Leaked DeVos Vetting Documents From Trump Transition Note Her Opposition to His Policies, Personality
An apparent vetting document created when then President-elect Donald Trump was considering appointing Betsy DeVos as education secretary flagged her reservations about Trump's personality and policy positions that lasted through the 2016 GOP convention, where she cast a vote for Ohio Gov. John Kasich as an at-large delegate.
"Our party needs to be one of openness, recognizing that we live in an increasingly small world," DeVos told The Hill in a July 2016 article quoted in the document. "And of course we need to have good trade deals, but the notion that we would put walls up around our nation is just not a tenable position. That said, I understand the anxiety and the frustration that he has clearly tapped into."
Axios posted the document Sunday night as part of a leak of vetting files it says it recieved through a leak of nearly 100 documents from Trump's transition that include files of several cabinet appointees and others considered for administration positions. After Trump was elected, he fired former New Jersey Gov. Chris Christie as head of his transition team, and Republican National Committee staffers helped with the vetting, Axios reported. On its HBO show Sunday night, Axios said it verified the documents with four sources.
Trump announced he wanted DeVos to be secretary less than a month after being elected. Beyond that, it's not clear what if any impact the dossier has had on DeVos' standing at the White House. She's outlasted several other cabinet secretaries, and publicly shrugged off Trump's decision to back off cutting federal aid to the Special Olympics in his most recent budget plan, hours after DeVos defended eliminating money for it. On the other hand, she's failed to win backing inside the Beltway for her school choice push, and Trump reportedly doesn't hold her in particularly high esteem.
DeVos's dossier includes details that were largely known and discussed in her contentious Senate confirmation hearings before Vice President Mike Pence broke a tie to confirm her to the position.
Among the details:
- DeVos told reporters her family chose not to contribute to the Trump campaign and opted to focus instead on Senate races during the 2016 campaign.
- DeVos contributed directly to or to PACs affiliated with Florida Sen. Marco Rubio, former Florida Gov. Jeb Bush, and businesswoman Carly Fiorina during the campaign.
- DeVos's mother contributed $450,000 to a campaign to ban same-sex marriage in California.
- The dossier also notes that in 2014, DeVos spoke out against Dave Agema, a Republican National Committee member from Michigan, for negative comments he made about gays and Muslims. In 2017, the Trump administration yanked Tim Kelly, its first nominee to lead career and technical education work under DeVos, after reports that he criticized Muslims and efforts to recruit women into the sciences.
- The document notes DeVos's work with the Foundation for Excellence in Education, founded by Bush, and notes Bush's support for the Common Core State Standards, which Trump pledged to end as a candidate. It also notes her seat on the board of the American Enterprise Insititute, whose vice president called Trump "an idiot" during the campaign.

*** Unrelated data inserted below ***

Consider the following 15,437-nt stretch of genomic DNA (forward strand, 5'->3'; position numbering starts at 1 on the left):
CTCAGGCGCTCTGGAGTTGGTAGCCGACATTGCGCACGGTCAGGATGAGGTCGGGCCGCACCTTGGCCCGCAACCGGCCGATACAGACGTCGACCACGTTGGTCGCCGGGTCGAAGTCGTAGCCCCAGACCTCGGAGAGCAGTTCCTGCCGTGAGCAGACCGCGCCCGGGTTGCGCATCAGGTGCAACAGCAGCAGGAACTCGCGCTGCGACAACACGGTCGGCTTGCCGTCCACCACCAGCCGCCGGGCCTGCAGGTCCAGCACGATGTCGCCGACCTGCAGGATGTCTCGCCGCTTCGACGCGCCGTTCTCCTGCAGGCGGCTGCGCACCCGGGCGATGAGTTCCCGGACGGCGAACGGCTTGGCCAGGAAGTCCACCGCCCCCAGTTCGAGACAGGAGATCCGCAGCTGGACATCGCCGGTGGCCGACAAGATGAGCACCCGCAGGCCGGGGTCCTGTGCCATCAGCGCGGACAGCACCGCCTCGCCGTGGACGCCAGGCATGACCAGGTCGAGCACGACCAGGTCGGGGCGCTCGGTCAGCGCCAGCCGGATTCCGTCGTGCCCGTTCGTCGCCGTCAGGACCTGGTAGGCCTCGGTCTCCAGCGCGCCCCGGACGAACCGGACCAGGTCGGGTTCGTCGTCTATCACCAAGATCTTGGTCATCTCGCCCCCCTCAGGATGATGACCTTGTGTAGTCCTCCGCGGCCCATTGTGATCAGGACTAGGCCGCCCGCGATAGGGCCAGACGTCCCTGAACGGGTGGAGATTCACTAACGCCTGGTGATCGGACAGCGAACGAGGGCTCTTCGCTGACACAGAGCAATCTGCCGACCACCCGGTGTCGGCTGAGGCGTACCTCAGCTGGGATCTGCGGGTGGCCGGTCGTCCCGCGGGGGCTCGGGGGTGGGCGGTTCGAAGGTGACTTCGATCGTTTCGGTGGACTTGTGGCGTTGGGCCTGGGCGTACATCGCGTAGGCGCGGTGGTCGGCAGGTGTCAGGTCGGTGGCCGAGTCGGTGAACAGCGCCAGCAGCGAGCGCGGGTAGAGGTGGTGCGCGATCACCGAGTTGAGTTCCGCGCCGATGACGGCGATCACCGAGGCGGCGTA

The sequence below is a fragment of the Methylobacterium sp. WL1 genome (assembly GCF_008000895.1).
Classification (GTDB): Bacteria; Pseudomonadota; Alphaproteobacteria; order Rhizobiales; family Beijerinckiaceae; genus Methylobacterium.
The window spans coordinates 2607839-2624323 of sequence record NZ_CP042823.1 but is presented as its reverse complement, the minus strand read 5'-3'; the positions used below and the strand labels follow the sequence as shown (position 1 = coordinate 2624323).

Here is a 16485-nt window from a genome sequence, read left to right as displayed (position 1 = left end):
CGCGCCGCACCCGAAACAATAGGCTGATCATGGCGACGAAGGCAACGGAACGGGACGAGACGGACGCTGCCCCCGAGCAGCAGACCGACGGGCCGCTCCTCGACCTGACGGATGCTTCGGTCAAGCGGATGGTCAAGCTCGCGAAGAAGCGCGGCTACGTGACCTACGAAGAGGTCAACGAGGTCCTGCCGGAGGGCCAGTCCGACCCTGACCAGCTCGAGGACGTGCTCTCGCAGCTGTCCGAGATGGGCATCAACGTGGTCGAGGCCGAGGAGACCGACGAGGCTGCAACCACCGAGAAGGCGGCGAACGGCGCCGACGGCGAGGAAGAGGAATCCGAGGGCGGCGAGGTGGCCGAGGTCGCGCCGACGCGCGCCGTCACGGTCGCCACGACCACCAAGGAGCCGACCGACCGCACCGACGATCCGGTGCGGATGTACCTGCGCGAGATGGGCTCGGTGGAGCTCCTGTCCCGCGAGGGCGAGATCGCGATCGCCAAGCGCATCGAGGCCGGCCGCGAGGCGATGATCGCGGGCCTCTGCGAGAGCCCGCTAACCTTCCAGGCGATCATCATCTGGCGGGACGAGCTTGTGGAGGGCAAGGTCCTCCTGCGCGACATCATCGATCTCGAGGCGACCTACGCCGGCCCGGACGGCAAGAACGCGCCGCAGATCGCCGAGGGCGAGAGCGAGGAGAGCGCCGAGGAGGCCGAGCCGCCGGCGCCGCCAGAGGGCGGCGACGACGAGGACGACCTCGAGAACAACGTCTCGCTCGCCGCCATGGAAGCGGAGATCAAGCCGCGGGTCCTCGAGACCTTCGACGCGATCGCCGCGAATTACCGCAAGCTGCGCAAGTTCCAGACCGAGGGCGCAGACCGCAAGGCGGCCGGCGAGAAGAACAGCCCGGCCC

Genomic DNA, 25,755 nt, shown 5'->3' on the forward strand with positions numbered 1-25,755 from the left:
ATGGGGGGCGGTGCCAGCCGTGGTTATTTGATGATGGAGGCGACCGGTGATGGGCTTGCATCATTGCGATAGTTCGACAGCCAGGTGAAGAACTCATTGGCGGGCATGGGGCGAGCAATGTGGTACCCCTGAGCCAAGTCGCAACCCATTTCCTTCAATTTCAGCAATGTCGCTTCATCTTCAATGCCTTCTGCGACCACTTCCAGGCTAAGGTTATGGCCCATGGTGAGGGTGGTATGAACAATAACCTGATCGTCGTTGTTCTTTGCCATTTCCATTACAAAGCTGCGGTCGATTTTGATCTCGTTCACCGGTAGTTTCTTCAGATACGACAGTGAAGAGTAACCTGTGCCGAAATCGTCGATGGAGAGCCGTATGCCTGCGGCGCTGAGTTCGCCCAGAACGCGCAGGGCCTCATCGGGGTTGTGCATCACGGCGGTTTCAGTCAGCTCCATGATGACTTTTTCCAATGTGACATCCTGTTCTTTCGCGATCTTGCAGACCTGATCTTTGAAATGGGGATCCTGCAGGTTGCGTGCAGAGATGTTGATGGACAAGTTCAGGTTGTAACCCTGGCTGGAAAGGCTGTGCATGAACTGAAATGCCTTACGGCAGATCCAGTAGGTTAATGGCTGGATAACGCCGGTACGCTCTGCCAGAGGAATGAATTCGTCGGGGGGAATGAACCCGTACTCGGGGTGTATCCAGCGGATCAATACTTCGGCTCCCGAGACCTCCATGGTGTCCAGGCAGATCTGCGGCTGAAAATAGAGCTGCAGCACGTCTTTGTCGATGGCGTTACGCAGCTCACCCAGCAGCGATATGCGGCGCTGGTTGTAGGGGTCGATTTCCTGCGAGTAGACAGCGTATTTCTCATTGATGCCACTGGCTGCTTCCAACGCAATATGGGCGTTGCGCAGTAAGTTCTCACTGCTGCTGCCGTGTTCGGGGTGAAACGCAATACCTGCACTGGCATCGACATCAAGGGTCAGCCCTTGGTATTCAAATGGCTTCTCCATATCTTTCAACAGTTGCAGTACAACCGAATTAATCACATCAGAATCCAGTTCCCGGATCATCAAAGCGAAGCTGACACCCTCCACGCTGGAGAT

- Part of the DeVos dossier that follows the mention of her brother Erik Prince, the founder of the military contractor Blackwater, is redacted, as is a paragraph of the section documenting her policy views. Axios said it redacted "personal details that weren't newsworthy, information from spurious sources, and material the vetting team described as rumors about contenders' personal lives."
- The file flags a $5.2 million fine levied against DeVos's school choice group, All Children Matter, for funneling money between state-level political action campaigns that support choice and school voucher efforts.
- The file notes DeVos's support of Vice President Pence on school choice. "It's not just a rhetorical record, he feels it in his heart of hearts," she said in an Education Week post quoted in the document. "I think he would bring a very keen and focused perspective on the importance of education and education choice in particular."
DeVos's file is relatively low on controversy compared to some of the other documents Axios posted. Among them: Concerns that political opponents of former Kansas Secretary of State Kris Kobach, then under consideration for Homeland Security Secretary, had accused Kobach of having ties to white supremacist groups.
DeVos' chief of staff Nate Bailey provided a comment to Axios.
"Secretary DeVos has spent more than 30 years helping disadvantaged students unlock better educational opportunities," he said. "That's why the president said he selected her, and that's what she focuses on as secretary every day. Old items about other members of her family hardly seem relevant."
Photo: President-elect Donald Trump poses with Betsy DeVos after he announced plans to appoint her as U.S. secretary of education in November 2016. Carolyn Kaster --AP